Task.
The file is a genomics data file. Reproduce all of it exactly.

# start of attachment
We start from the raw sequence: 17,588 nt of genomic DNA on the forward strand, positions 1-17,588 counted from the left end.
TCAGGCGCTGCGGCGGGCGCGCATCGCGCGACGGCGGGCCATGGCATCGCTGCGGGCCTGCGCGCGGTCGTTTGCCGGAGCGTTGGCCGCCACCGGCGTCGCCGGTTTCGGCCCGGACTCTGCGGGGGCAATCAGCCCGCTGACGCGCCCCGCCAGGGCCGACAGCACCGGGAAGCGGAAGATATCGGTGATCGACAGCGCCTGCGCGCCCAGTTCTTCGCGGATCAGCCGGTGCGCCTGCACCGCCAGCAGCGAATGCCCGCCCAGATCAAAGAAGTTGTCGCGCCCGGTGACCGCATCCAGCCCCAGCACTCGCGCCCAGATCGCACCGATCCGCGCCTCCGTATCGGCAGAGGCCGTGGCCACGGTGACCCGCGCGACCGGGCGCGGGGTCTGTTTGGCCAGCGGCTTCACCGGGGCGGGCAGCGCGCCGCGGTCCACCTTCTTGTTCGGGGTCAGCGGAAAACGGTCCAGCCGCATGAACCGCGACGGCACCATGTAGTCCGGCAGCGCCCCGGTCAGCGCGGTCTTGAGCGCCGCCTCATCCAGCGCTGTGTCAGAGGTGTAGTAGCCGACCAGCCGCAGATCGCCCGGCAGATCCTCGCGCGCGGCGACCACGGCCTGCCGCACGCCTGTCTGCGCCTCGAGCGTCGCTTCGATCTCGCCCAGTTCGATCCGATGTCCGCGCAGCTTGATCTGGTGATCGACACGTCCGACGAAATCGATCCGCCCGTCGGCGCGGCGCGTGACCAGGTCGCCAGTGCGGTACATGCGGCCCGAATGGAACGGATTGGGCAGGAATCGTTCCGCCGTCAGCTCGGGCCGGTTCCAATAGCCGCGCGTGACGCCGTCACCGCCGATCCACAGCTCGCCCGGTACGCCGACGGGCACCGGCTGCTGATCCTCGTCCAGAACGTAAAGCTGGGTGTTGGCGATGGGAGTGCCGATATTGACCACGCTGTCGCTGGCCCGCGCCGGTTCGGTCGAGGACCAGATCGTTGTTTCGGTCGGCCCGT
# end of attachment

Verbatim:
We start from the raw sequence: 17,588 nt of genomic DNA on the forward strand, positions 1-17,588 counted from the left end.
TCAGGCGCTGCGGCGGGCGCGCATCGCGCGACGGCGGGCCATGGCATCGCTGCGGGCCTGCGCGCGGTCGTTTGCCGGAGCGTTGGCCGCCACCGGCGTCGCCGGTTTCGGCCCGGACTCTGCGGGGGCAATCAGCCCGCTGACGCGCCCCGCCAGGGCCGACAGCACCGGGAAGCGGAAGATATCGGTGATCGACAGCGCCTGCGCGCCCAGTTCTTCGCGGATCAGCCGGTGCGCCTGCACCGCCAGCAGCGAATGCCCGCCCAGATCAAAGAAGTTGTCGCGCCCGGTGACCGCATCCAGCCCCAGCACTCGCGCCCAGATCGCACCGATCCGCGCCTCCGTATCGGCAGAGGCCGTGGCCACGGTGACCCGCGCGACCGGGCGCGGGGTCTGTTTGGCCAGCGGCTTCACCGGGGCGGGCAGCGCGCCGCGGTCCACCTTCTTGTTCGGGGTCAGCGGAAAACGGTCCAGCCGCATGAACCGCGACGGCACCATGTAGTCCGGCAGCGCCCCGGTCAGCGCGGTCTTGAGCGCCGCCTCATCCAGCGCTGTGTCAGAGGTGTAGTAGCCGACCAGCCGCAGATCGCCCGGCAGATCCTCGCGCGCGGCGACCACGGCCTGCCGCACGCCTGTCTGCGCCTCGAGCGTCGCTTCGATCTCGCCCAGTTCGATCCGATGTCCGCGCAGCTTGATCTGGTGATCGACACGTCCGACGAAATCGATCCGCCCGTCGGCGCGGCGCGTGACCAGGTCGCCAGTGCGGTACATGCGGCCCGAATGGAACGGATTGGGCAGGAATCGTTCCGCCGTCAGCTCGGGCCGGTTCCAATAGCCGCGCGTGACGCCGTCACCGCCGATCCACAGCTCGCCCGGTACGCCGACGGGCACCGGCTGCTGATCCTCGTCCAGAACGTAAAGCTGGGTGTTGGCGATGGGAGTGCCGATATTGACCACGCTGTCGCTGGCCCGCGCCGGTTCGGTCGAGGACCAGATCGTTGTTTCGGTCGGCCCGT